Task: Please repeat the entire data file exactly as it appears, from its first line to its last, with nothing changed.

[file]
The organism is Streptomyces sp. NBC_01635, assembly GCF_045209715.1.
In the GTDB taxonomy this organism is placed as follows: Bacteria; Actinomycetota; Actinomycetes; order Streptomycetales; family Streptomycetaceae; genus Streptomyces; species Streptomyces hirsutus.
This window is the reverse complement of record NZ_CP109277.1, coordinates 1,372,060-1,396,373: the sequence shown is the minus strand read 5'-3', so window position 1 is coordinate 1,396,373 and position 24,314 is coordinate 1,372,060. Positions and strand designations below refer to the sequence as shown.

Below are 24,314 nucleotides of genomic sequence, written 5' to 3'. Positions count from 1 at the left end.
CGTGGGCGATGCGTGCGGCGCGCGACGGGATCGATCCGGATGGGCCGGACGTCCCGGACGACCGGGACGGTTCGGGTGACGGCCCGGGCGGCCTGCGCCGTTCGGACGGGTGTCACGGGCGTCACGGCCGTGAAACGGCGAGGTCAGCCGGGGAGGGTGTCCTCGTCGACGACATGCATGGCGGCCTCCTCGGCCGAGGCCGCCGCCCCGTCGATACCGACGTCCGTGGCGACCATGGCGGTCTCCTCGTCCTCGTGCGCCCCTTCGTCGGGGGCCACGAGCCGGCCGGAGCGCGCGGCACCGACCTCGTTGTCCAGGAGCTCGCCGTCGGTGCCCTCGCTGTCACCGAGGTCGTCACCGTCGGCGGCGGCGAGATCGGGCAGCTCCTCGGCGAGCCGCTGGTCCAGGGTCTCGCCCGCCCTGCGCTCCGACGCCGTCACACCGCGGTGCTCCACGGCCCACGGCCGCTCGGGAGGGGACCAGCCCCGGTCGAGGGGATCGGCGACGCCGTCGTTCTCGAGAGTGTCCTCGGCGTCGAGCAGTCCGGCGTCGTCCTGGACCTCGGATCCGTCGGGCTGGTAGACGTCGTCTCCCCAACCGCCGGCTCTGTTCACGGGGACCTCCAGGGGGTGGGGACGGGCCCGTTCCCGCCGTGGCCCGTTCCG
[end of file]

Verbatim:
The organism is Streptomyces sp. NBC_01635, assembly GCF_045209715.1.
In the GTDB taxonomy this organism is placed as follows: Bacteria; Actinomycetota; Actinomycetes; order Streptomycetales; family Streptomycetaceae; genus Streptomyces; species Streptomyces hirsutus.
This window is the reverse complement of record NZ_CP109277.1, coordinates 1,372,060-1,396,373: the sequence shown is the minus strand read 5'-3', so window position 1 is coordinate 1,396,373 and position 24,314 is coordinate 1,372,060. Positions and strand designations below refer to the sequence as shown.

Below are 24,314 nucleotides of genomic sequence, written 5' to 3'. Positions count from 1 at the left end.
CGTGGGCGATGCGTGCGGCGCGCGACGGGATCGATCCGGATGGGCCGGACGTCCCGGACGACCGGGACGGTTCGGGTGACGGCCCGGGCGGCCTGCGCCGTTCGGACGGGTGTCACGGGCGTCACGGCCGTGAAACGGCGAGGTCAGCCGGGGAGGGTGTCCTCGTCGACGACATGCATGGCGGCCTCCTCGGCCGAGGCCGCCGCCCCGTCGATACCGACGTCCGTGGCGACCATGGCGGTCTCCTCGTCCTCGTGCGCCCCTTCGTCGGGGGCCACGAGCCGGCCGGAGCGCGCGGCACCGACCTCGTTGTCCAGGAGCTCGCCGTCGGTGCCCTCGCTGTCACCGAGGTCGTCACCGTCGGCGGCGGCGAGATCGGGCAGCTCCTCGGCGAGCCGCTGGTCCAGGGTCTCGCCCGCCCTGCGCTCCGACGCCGTCACACCGCGGTGCTCCACGGCCCACGGCCGCTCGGGAGGGGACCAGCCCCGGTCGAGGGGATCGGCGACGCCGTCGTTCTCGAGAGTGTCCTCGGCGTCGAGCAGTCCGGCGTCGTCCTGGACCTCGGATCCGTCGGGCTGGTAGACGTCGTCTCCCCAACCGCCGGCTCTGTTCACGGGGACCTCCAGGGGGTGGGGACGGGCCCGTTCCCGCCGTGGCCCGTTCCG